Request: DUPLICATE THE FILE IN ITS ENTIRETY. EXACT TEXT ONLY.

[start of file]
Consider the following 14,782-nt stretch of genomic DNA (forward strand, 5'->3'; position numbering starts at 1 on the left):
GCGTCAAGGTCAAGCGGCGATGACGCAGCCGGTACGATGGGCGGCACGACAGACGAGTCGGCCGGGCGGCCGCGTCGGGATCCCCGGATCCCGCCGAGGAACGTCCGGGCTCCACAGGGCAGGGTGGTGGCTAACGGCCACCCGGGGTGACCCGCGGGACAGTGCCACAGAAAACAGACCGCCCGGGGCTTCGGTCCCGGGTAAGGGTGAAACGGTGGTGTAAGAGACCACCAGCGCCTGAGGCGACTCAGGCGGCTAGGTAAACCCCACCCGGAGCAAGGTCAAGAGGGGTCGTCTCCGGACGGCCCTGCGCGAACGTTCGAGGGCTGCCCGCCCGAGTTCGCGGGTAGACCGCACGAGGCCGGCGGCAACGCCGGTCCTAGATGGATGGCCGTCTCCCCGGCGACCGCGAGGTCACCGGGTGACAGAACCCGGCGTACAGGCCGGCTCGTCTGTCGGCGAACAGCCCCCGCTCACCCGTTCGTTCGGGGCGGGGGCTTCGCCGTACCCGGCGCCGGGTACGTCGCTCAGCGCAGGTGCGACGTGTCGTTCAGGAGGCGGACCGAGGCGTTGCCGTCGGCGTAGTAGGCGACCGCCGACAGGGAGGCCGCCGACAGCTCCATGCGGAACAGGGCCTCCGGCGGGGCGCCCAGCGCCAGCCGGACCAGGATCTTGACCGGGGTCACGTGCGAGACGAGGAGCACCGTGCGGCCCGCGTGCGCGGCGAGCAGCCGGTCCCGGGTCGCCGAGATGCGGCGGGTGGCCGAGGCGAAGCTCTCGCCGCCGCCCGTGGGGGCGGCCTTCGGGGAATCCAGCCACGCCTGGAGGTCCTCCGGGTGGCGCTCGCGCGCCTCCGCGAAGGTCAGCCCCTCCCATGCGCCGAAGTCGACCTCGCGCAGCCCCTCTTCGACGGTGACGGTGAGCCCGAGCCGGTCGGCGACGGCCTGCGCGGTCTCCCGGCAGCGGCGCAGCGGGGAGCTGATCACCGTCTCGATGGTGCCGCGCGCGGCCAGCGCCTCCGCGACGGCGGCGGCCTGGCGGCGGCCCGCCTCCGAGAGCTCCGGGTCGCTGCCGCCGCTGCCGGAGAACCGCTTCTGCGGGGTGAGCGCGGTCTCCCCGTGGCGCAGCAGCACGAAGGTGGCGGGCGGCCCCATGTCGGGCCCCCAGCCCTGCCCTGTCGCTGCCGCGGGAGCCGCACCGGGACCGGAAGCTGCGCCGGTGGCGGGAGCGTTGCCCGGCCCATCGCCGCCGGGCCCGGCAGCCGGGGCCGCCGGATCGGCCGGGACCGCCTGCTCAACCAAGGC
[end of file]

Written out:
Consider the following 14,782-nt stretch of genomic DNA (forward strand, 5'->3'; position numbering starts at 1 on the left):
GCGTCAAGGTCAAGCGGCGATGACGCAGCCGGTACGATGGGCGGCACGACAGACGAGTCGGCCGGGCGGCCGCGTCGGGATCCCCGGATCCCGCCGAGGAACGTCCGGGCTCCACAGGGCAGGGTGGTGGCTAACGGCCACCCGGGGTGACCCGCGGGACAGTGCCACAGAAAACAGACCGCCCGGGGCTTCGGTCCCGGGTAAGGGTGAAACGGTGGTGTAAGAGACCACCAGCGCCTGAGGCGACTCAGGCGGCTAGGTAAACCCCACCCGGAGCAAGGTCAAGAGGGGTCGTCTCCGGACGGCCCTGCGCGAACGTTCGAGGGCTGCCCGCCCGAGTTCGCGGGTAGACCGCACGAGGCCGGCGGCAACGCCGGTCCTAGATGGATGGCCGTCTCCCCGGCGACCGCGAGGTCACCGGGTGACAGAACCCGGCGTACAGGCCGGCTCGTCTGTCGGCGAACAGCCCCCGCTCACCCGTTCGTTCGGGGCGGGGGCTTCGCCGTACCCGGCGCCGGGTACGTCGCTCAGCGCAGGTGCGACGTGTCGTTCAGGAGGCGGACCGAGGCGTTGCCGTCGGCGTAGTAGGCGACCGCCGACAGGGAGGCCGCCGACAGCTCCATGCGGAACAGGGCCTCCGGCGGGGCGCCCAGCGCCAGCCGGACCAGGATCTTGACCGGGGTCACGTGCGAGACGAGGAGCACCGTGCGGCCCGCGTGCGCGGCGAGCAGCCGGTCCCGGGTCGCCGAGATGCGGCGGGTGGCCGAGGCGAAGCTCTCGCCGCCGCCCGTGGGGGCGGCCTTCGGGGAATCCAGCCACGCCTGGAGGTCCTCCGGGTGGCGCTCGCGCGCCTCCGCGAAGGTCAGCCCCTCCCATGCGCCGAAGTCGACCTCGCGCAGCCCCTCTTCGACGGTGACGGTGAGCCCGAGCCGGTCGGCGACGGCCTGCGCGGTCTCCCGGCAGCGGCGCAGCGGGGAGCTGATCACCGTCTCGATGGTGCCGCGCGCGGCCAGCGCCTCCGCGACGGCGGCGGCCTGGCGGCGGCCCGCCTCCGAGAGCTCCGGGTCGCTGCCGCCGCTGCCGGAGAACCGCTTCTGCGGGGTGAGCGCGGTCTCCCCGTGGCGCAGCAGCACGAAGGTGGCGGGCGGCCCCATGTCGGGCCCCCAGCCCTGCCCTGTCGCTGCCGCGGGAGCCGCACCGGGACCGGAAGCTGCGCCGGTGGCGGGAGCGTTGCCCGGCCCATCGCCGCCGGGCCCGGCAGCCGGGGCCGCCGGATCGGCCGGGACCGCCTGCTCAACCAAGGC